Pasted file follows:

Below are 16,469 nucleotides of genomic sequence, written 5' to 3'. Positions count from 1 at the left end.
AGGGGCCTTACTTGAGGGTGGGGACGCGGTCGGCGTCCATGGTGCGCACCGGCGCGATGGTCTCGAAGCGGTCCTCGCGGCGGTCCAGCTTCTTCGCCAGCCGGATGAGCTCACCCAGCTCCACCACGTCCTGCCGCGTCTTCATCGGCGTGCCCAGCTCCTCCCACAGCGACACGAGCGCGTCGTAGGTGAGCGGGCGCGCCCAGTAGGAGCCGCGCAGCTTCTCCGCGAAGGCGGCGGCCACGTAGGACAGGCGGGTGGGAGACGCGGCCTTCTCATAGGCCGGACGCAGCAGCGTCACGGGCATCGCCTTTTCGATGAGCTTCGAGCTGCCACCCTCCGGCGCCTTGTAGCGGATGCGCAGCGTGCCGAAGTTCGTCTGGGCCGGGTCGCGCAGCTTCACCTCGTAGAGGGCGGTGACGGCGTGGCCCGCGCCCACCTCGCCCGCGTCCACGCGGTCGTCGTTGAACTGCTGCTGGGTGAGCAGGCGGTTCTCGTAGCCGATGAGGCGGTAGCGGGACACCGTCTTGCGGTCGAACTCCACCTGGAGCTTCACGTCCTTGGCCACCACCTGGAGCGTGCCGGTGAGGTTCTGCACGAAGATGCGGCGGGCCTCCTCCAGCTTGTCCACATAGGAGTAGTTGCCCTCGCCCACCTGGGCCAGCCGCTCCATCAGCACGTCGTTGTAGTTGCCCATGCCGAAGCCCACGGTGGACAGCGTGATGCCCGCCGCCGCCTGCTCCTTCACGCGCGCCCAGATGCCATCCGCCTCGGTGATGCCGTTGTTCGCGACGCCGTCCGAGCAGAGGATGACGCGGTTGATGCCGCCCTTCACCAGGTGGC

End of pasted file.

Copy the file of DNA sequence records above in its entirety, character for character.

Below are 16,469 nucleotides of genomic sequence, written 5' to 3'. Positions count from 1 at the left end.
AGGGGCCTTACTTGAGGGTGGGGACGCGGTCGGCGTCCATGGTGCGCACCGGCGCGATGGTCTCGAAGCGGTCCTCGCGGCGGTCCAGCTTCTTCGCCAGCCGGATGAGCTCACCCAGCTCCACCACGTCCTGCCGCGTCTTCATCGGCGTGCCCAGCTCCTCCCACAGCGACACGAGCGCGTCGTAGGTGAGCGGGCGCGCCCAGTAGGAGCCGCGCAGCTTCTCCGCGAAGGCGGCGGCCACGTAGGACAGGCGGGTGGGAGACGCGGCCTTCTCATAGGCCGGACGCAGCAGCGTCACGGGCATCGCCTTTTCGATGAGCTTCGAGCTGCCACCCTCCGGCGCCTTGTAGCGGATGCGCAGCGTGCCGAAGTTCGTCTGGGCCGGGTCGCGCAGCTTCACCTCGTAGAGGGCGGTGACGGCGTGGCCCGCGCCCACCTCGCCCGCGTCCACGCGGTCGTCGTTGAACTGCTGCTGGGTGAGCAGGCGGTTCTCGTAGCCGATGAGGCGGTAGCGGGACACCGTCTTGCGGTCGAACTCCACCTGGAGCTTCACGTCCTTGGCCACCACCTGGAGCGTGCCGGTGAGGTTCTGCACGAAGATGCGGCGGGCCTCCTCCAGCTTGTCCACATAGGAGTAGTTGCCCTCGCCCACCTGGGCCAGCCGCTCCATCAGCACGTCGTTGTAGTTGCCCATGCCGAAGCCCACGGTGGACAGCGTGATGCCCGCCGCCGCCTGCTCCTTCACGCGCGCCCAGATGCCATCCGCCTCGGTGATGCCGTTGTTCGCGACGCCGTCCGAGCAGAGGATGACGCGGTTGATGCCGCCCTTCACCAGGTGGC